The abstract planes of a project like the Rose Seidler House today appear more stridently modern. Like the Austrian émigré Harry Seidler, Romberg had met Le Corbusier, but by 1941 that style of avant-garde modernism was already nearly twenty years old. That is the strange thing about Australia’s relationship with modernism – it emerged on our shores already questioned and revised, not quite in “postmodern” form, but definitely “humanized.” Swiss and Scandinavian modernist architects reintroduced pitched roofs and tactile, local building techniques and materials, but retained modern elements such as large glazed areas letting in abundant natural light and open-planned interiors. The British motherland called this movement the “new empiricism,” and it was highly influential in Australia in the 1940s.
Romberg’s house in Eaglemont was designed at around the same time as his Glenunga Flats in Armadale (1940), a design that clearly shows his admiration for Alvar Aalto’s Villa Mairea (1939) with its diagonal projecting bay windows. Aalto, the Finnish master, took modernism in regionally focused, quirky and personal directions. Romberg’s Eaglemont house has natural stone chimneys with detailing that is identical to the detailing of the chimneys at Glenunga Flats, but no Aalto-esque bay windows. There are some experimental quirks – the semicircular arc at the top of the downpipes is a detail that would not appear again in Romberg’s work. The arc motif appears in more conventional guise in the balcony ends in plan – a streamlined look that matches the circular porthole windows in the front door, further evidence of the influence ocean liner design had on the architecture of this period.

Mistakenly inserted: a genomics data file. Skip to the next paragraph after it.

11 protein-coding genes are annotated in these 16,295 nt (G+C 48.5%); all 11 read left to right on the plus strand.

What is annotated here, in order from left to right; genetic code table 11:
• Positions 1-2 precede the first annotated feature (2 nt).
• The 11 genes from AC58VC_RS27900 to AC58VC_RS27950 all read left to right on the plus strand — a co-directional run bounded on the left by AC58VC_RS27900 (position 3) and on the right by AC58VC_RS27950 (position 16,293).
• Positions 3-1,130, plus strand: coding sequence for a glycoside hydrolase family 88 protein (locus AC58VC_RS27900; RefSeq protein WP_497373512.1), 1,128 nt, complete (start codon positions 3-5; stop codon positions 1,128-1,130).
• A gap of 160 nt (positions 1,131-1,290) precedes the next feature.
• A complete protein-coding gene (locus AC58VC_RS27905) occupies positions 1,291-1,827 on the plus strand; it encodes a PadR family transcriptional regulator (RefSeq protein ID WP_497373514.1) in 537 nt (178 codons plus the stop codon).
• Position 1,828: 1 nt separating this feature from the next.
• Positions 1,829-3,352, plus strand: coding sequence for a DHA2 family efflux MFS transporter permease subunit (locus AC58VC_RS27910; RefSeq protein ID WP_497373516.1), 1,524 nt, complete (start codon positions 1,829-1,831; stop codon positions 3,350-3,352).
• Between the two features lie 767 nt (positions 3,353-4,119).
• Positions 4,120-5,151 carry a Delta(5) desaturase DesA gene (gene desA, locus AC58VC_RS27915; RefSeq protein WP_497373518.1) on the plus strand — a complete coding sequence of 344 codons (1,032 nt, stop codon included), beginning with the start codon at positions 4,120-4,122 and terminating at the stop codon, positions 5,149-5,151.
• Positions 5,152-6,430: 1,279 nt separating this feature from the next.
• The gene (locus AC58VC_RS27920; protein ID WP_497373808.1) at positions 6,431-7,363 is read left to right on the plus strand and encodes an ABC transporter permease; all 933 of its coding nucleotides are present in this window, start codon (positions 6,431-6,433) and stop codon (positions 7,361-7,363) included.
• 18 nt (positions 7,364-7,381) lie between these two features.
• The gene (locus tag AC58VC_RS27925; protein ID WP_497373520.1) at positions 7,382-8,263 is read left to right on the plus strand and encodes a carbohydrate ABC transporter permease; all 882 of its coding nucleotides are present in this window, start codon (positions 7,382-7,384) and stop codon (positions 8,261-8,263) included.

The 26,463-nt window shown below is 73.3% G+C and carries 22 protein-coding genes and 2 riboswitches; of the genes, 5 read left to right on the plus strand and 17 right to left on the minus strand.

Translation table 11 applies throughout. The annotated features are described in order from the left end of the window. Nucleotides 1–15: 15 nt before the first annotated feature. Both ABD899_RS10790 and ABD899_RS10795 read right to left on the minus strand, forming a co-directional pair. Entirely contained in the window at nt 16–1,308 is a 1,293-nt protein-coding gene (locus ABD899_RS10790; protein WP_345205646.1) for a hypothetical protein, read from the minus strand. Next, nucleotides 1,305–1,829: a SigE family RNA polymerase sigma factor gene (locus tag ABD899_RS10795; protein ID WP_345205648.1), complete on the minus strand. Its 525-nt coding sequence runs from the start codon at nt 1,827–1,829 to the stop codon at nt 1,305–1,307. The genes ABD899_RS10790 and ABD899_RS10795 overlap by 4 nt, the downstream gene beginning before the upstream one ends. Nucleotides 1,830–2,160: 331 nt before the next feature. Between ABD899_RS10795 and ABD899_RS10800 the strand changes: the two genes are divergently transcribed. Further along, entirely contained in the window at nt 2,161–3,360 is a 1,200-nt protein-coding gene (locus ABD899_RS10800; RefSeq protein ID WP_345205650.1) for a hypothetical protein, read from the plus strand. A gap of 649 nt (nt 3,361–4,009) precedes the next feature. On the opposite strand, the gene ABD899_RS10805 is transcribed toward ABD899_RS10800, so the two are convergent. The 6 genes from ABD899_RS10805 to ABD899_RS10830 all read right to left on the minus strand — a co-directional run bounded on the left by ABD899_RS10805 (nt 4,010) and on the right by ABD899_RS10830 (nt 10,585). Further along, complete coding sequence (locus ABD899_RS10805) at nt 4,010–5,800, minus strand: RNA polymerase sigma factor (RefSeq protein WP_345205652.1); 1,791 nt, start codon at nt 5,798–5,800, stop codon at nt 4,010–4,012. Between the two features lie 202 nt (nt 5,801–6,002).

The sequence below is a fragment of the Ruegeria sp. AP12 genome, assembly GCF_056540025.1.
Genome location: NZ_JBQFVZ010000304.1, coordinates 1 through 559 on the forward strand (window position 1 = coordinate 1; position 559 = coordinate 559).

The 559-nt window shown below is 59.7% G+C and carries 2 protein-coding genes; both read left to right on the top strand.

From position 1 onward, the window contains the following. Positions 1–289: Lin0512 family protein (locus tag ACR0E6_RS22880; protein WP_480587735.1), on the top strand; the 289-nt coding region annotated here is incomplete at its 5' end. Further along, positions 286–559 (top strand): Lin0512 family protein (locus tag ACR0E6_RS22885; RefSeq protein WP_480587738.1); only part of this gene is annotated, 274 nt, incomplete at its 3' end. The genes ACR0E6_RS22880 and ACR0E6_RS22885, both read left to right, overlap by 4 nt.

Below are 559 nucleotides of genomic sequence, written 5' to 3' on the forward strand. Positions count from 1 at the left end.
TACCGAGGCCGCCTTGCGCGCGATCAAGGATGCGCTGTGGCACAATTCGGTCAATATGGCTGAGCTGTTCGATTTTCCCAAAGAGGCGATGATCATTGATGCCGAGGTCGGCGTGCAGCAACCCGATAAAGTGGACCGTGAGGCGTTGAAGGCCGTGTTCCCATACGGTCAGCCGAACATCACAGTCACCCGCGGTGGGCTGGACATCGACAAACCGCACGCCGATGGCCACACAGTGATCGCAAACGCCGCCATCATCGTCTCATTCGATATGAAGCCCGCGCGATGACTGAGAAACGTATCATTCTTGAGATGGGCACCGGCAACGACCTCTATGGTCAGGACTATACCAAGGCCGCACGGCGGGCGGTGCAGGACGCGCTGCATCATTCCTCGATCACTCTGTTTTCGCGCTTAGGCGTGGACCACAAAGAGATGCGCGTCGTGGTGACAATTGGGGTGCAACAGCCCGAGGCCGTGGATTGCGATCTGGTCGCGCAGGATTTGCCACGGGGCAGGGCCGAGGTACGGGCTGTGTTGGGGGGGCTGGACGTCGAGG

Architecture is a form of design that lasts many years. Like any other design realm, it follows the whims of style and fashion, the Zeitgeist or spirit of the time. But when built from durable materials such as brick, stone and glass, and when carefully maintained, it can stand as if frozen in time. The Eaglemont house stayed in Romberg’s family until 2011 and luckily sympathetic subsequent owners have ensured it remains intact, as a reflection of a unique moment in our history.
Architect Practice profile Frederick Romberg migrated to Australia in 1938 and initially worked with Melbourne practice Stephenson and Turner. He established Grounds, Romberg and Boyd in 1953, which dissolved in 1962. In 1965 he was appointed as a professor at the University of Newcastle, returning to Melbourne in 1975 when he resumed his own small private practice. Romberg was well known for his apartment building designs, such at the Newburn Flats (1939).
This review of the Romberg House is part of the Houses Revisited series.